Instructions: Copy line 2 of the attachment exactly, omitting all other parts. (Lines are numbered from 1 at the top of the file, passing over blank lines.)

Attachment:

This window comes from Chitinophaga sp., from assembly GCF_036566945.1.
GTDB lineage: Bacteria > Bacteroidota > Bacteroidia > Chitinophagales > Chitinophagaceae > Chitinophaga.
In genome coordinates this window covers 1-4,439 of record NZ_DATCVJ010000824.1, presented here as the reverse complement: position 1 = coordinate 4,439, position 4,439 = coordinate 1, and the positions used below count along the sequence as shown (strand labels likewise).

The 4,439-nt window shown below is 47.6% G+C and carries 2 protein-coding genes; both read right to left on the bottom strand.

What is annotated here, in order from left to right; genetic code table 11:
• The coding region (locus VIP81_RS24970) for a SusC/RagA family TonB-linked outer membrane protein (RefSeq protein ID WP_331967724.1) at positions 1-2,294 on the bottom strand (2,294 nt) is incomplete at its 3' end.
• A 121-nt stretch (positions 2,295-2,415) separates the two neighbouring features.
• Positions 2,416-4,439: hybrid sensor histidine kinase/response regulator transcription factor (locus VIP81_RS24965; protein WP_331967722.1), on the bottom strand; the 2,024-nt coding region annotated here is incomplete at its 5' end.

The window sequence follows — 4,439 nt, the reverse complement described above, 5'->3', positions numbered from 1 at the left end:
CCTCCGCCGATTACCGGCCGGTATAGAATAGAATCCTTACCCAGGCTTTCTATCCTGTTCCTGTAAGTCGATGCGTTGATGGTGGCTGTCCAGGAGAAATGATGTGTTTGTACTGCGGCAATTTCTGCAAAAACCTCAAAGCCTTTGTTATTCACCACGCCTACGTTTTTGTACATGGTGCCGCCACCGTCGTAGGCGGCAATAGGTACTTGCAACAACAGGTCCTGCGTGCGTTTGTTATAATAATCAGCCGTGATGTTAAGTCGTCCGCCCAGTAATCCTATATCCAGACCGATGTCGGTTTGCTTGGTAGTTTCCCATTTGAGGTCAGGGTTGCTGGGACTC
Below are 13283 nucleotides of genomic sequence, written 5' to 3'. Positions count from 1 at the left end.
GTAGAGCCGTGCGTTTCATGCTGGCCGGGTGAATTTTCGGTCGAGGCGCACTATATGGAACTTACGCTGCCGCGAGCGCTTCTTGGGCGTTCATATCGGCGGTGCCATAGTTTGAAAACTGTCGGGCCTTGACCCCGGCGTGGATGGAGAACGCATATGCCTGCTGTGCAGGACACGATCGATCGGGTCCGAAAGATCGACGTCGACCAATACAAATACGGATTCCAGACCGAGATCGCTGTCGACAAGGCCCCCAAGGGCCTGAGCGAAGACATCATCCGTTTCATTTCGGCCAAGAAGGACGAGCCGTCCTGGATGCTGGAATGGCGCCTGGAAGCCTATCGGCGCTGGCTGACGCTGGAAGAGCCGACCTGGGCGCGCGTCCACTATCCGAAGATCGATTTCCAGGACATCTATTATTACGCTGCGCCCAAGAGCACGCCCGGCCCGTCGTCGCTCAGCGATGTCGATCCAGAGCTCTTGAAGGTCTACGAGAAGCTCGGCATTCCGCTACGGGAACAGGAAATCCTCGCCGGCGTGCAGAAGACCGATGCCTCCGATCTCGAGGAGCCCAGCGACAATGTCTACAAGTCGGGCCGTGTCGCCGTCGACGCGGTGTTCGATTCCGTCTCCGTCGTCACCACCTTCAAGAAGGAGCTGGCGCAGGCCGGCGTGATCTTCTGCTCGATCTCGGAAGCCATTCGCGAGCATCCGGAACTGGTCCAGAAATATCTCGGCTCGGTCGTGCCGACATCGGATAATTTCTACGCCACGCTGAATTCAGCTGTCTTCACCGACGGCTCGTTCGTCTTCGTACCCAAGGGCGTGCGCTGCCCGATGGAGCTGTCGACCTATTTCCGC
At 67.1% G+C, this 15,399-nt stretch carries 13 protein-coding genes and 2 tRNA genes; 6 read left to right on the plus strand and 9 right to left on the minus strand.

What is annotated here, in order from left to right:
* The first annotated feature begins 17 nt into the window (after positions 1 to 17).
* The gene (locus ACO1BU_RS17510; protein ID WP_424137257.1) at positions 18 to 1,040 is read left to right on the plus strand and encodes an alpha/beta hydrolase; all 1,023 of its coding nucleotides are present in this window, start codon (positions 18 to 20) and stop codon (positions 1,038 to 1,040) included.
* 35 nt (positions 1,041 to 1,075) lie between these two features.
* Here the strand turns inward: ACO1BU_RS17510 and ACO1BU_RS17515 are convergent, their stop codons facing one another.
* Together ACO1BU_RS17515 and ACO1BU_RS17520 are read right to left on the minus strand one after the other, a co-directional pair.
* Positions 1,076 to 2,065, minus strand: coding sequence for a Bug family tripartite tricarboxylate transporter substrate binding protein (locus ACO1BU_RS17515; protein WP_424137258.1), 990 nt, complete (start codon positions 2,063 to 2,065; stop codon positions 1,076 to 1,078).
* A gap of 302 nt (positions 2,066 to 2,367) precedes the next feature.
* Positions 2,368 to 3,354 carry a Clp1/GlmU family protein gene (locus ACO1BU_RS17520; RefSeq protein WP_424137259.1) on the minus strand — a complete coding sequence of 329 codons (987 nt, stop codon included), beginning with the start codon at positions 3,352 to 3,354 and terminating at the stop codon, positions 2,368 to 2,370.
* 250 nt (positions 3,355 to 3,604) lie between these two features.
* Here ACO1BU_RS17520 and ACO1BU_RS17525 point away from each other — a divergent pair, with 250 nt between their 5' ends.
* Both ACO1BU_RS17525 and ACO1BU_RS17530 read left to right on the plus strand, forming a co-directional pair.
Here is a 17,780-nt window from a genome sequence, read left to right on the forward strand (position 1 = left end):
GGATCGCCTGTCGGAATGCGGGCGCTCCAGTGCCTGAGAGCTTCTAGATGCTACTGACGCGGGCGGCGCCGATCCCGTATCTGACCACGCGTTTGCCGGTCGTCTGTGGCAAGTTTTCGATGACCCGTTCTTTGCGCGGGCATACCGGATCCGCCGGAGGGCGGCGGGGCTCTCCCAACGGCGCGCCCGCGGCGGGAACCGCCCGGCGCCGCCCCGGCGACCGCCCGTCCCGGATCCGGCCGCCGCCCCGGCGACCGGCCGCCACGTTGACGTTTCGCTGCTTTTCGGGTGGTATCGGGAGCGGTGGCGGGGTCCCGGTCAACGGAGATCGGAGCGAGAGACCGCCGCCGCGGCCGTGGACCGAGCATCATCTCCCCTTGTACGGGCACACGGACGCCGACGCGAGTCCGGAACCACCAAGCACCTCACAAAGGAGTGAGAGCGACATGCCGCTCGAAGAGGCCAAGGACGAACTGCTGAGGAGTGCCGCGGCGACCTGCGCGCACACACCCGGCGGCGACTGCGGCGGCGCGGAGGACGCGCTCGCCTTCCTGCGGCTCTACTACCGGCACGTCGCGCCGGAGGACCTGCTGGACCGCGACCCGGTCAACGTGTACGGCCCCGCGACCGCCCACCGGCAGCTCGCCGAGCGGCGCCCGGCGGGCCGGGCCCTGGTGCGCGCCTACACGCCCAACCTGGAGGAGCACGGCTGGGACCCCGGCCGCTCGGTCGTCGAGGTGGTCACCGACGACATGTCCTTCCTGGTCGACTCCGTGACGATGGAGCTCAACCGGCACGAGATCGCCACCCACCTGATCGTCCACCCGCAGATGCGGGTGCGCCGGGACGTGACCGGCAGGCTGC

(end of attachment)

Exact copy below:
GTDB lineage: Bacteria > Bacteroidota > Bacteroidia > Chitinophagales > Chitinophagaceae > Chitinophaga.